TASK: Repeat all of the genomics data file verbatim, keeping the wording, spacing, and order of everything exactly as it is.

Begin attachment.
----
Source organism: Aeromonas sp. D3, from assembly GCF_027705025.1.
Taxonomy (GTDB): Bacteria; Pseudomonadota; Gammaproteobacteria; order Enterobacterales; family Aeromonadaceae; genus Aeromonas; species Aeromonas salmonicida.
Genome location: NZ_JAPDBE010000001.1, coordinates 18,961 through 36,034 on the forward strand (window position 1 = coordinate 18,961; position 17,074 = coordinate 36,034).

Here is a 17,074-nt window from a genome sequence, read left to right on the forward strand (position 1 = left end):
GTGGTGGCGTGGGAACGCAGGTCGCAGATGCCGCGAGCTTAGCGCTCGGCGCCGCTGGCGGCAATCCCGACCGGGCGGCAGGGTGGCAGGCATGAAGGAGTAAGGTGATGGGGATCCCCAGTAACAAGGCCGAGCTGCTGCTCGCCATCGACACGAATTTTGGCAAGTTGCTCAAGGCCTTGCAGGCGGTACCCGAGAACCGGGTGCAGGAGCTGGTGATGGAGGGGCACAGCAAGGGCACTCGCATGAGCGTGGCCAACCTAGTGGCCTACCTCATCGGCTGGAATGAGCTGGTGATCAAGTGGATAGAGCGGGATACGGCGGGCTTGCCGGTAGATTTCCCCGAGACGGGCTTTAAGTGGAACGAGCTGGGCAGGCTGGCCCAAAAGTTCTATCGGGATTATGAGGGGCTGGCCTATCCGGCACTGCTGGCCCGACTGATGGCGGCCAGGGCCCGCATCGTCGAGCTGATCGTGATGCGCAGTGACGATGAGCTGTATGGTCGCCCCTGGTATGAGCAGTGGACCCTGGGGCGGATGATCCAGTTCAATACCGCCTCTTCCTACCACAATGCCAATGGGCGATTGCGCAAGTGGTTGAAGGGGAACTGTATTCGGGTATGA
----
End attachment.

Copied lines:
Source organism: Aeromonas sp. D3, from assembly GCF_027705025.1.
Taxonomy (GTDB): Bacteria; Pseudomonadota; Gammaproteobacteria; order Enterobacterales; family Aeromonadaceae; genus Aeromonas; species Aeromonas salmonicida.
Genome location: NZ_JAPDBE010000001.1, coordinates 18,961 through 36,034 on the forward strand (window position 1 = coordinate 18,961; position 17,074 = coordinate 36,034).

Here is a 17,074-nt window from a genome sequence, read left to right on the forward strand (position 1 = left end):
GTGGTGGCGTGGGAACGCAGGTCGCAGATGCCGCGAGCTTAGCGCTCGGCGCCGCTGGCGGCAATCCCGACCGGGCGGCAGGGTGGCAGGCATGAAGGAGTAAGGTGATGGGGATCCCCAGTAACAAGGCCGAGCTGCTGCTCGCCATCGACACGAATTTTGGCAAGTTGCTCAAGGCCTTGCAGGCGGTACCCGAGAACCGGGTGCAGGAGCTGGTGATGGAGGGGCACAGCAAGGGCACTCGCATGAGCGTGGCCAACCTAGTGGCCTACCTCATCGGCTGGAATGAGCTGGTGATCAAGTGGATAGAGCGGGATACGGCGGGCTTGCCGGTAGATTTCCCCGAGACGGGCTTTAAGTGGAACGAGCTGGGCAGGCTGGCCCAAAAGTTCTATCGGGATTATGAGGGGCTGGCCTATCCGGCACTGCTGGCCCGACTGATGGCGGCCAGGGCCCGCATCGTCGAGCTGATCGTGATGCGCAGTGACGATGAGCTGTATGGTCGCCCCTGGTATGAGCAGTGGACCCTGGGGCGGATGATCCAGTTCAATACCGCCTCTTCCTACCACAATGCCAATGGGCGATTGCGCAAGTGGTTGAAGGGGAACTGTATTCGGGTATGA